3. Stretching & Exercise. I’ve moved from comparing my exercise schedule with other people or what I’ve done in the past. I know for certain that I have more energy when I move and stretch. So I fit it in as often as I can. This consists of 15 minutes on my exercise bike while I catch up on emails or sneaking off to do squats and stretches in the kitchen at work. The bottom line is that I know that I need it and that the regimented morning workout schedule will return in a few weeks. For now, I keep doing what I can. The key is to keep doing.
  4. Mindset. This is the most important so of course I left it for last. What kills energy? Comparisons, complaining, and hopelessness. I have important things to do (and so do you)! Many versions of this arrogant [prideful] meme have been floating around:


I’d like to quote this frequent phrase of my sister (shoutout Nay-Nay) “how is that helpful?” Comparing my life to someone else zaps energy. I’m more busy because of ____. No. Just stop (very counselor of me, I know). And complaining. Yes, I definitely need to talk to others when life gets unbearable but lamenting on social media or whining to every ear that passes my way is not helpful. Also, our hearts and minds scream for hope! “One day it won’t be this busy…My busy season has a purpose…I’m serving others with my busy life.” Whatever the hope, we can remind ourselves of why we are busy.

So, despite this season of loco, I’m working to sustain a healthy lifestyle and find balance. What is working for you? Let us know in the comments!


Honey Sriracha Chicken & Spinach Sweet Potato Salad

Let me preface this meal by saying that I am not the pairing queen when it comes to meals! I’m learning, but usually, I just put together things that I like (peas & spinach, corn & scrambled eggs, etc.). Pairing colors and flavors is an art; someday I’ll get there! This meal was one where the pair actually turned out well! (FYI, the chicken recipe is usually for wings but it worked well here.)

Honey Sriracha Chicken Ingredients (heads up – need to marinate):

  • 8 chicken legs (skin on)
  • 1/2 cup Sriracha
  • 1/4 cup coconut aminos (or soy sauce)
  • 2 T honey
  • 2 tsp ginger root
  • one pinch of salt
  • 4 T melted butter


  1. Poke holes in the chicken with a fork & place into a plastic bag (or container) to marinate. If you’re nervous about the spicy factor, don’t poke holes!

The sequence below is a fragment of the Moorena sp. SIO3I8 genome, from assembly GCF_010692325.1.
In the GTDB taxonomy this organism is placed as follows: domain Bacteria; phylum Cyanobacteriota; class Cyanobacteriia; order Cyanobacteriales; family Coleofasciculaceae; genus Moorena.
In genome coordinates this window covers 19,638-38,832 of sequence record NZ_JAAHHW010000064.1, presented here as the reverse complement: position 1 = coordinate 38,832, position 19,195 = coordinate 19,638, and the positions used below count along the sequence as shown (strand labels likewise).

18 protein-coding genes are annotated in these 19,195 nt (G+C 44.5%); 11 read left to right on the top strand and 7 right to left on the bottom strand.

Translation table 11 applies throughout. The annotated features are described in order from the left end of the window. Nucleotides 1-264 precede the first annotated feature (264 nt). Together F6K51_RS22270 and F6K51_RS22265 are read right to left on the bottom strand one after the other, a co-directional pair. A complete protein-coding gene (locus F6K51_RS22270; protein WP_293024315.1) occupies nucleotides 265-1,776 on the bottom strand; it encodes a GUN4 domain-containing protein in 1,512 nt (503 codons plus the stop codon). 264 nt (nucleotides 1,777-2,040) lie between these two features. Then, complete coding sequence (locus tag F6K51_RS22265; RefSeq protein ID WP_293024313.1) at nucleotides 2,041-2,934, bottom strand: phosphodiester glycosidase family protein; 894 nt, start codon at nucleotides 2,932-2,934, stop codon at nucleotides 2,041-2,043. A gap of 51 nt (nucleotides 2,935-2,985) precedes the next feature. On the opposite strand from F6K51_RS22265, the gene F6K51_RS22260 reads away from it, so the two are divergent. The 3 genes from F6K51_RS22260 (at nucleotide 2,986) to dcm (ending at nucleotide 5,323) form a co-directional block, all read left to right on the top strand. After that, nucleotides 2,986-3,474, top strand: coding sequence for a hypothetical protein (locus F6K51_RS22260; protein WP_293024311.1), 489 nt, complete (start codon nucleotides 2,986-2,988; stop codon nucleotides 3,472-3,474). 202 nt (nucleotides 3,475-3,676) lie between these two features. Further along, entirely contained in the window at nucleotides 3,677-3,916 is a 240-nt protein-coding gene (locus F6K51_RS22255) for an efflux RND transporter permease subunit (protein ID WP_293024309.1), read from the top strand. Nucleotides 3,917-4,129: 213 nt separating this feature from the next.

2. Mix up the ingredients (except the butter) and add to the bag of chicken for 8+ hours in the refrigerator.
  3. Remove the chicken from the refrigerator and let stand for at least 30 minutes before cooking.
  4. Preheat oven to 375. Bake chicken for about 30-45 minutes until chicken is cooked through.
  5. Turn the oven up to broil. Melt the butter & drizzle over chicken.
  6. Let each side of the chicken broil for about 5-7 minutes, until it has a nice crisp skin.Picture1.png

Spinach Sweet Potato Salad Ingredients:

  • 2 large sweet potatoes
  • 2 medium onions
  • Olive or coconut oil
  • 1 lemon (or lime)
  • 1 – 6 oz. bag of spinach



  1. Preheat oven to 400-425.
  2. Peel & cut sweet potatoes into cubes. Chunk onions. Place into a dish to roast. Toss with oil.
  3. Roast for 20-30 minutes until sweet potatoes are tender.
  4. While roasting, place spinach into a casserole dish with a lid. Cut lemon in half & set aside.
  5. As soon as the veggies are done roasting, toss them over the spinach. Squeeze your lemon halves over the veggies & spinach & toss quickly. Place the lid on the dish & let sit for 5 minutes so that the spinach softens somewhat.10551989_10153901664610792_1812090317_n

Put these two recipes together or mix and match with your favorites! I will definitely be making these a lot more in the future! Sweet & spicy, just like Midwest Chicks!


Way-Too-Easy Garlic Hummus

Believe me, hummus is easy to make! I’m not kidding. I always assumed people were lying when they said that. For example, my amazing coworker who makes the rest of the office drool with her homemade, completely amazing Iraqi hummus. I didn’t believe her (sorry Heba). But, after paying $5 for organic hummus, I decided it was time to try.


  • 1 large head of garlic (I used one huge elephant clove. I really love garlic)
  • 2 1/2 T olive oil, divided
  • 1 (15 oz) can chick peas, drained (I used Meijer brand organics bc it didn’t have preservatives)
  • 3T lemon juice (or 1 squeezed lemon)
  • 3T tahini
  • 1/2 tsp salt, or to taste
  • 1/4 tsp ground cumin
  • Pepper to taste
  • 2 – 3 Tbsp water


Ok, set the oven to 400 and cut off the top of the garlic so that the cloves are exposed. Drizzle with 1.5 tsp olive oil, or whatever amount you need to roast it. Wrap up in foil & roast for around 30 minutes or until the garlic is golden.


While the garlic is roasting, grab your food processor and throw in the drained chickpeas, lemon juice, tahini, salt, and cumin. Grind it up until it is kinda creamy.


Then add in the remaining 2T olive oil, roasted garlic, and water. Pulse until the mixture is good and creamy. Toss in some pepper until it tastes how you like it and BOOM! Homemade garlic hummus! I served it with fresh peppers, cucumbers, carrots, and celery.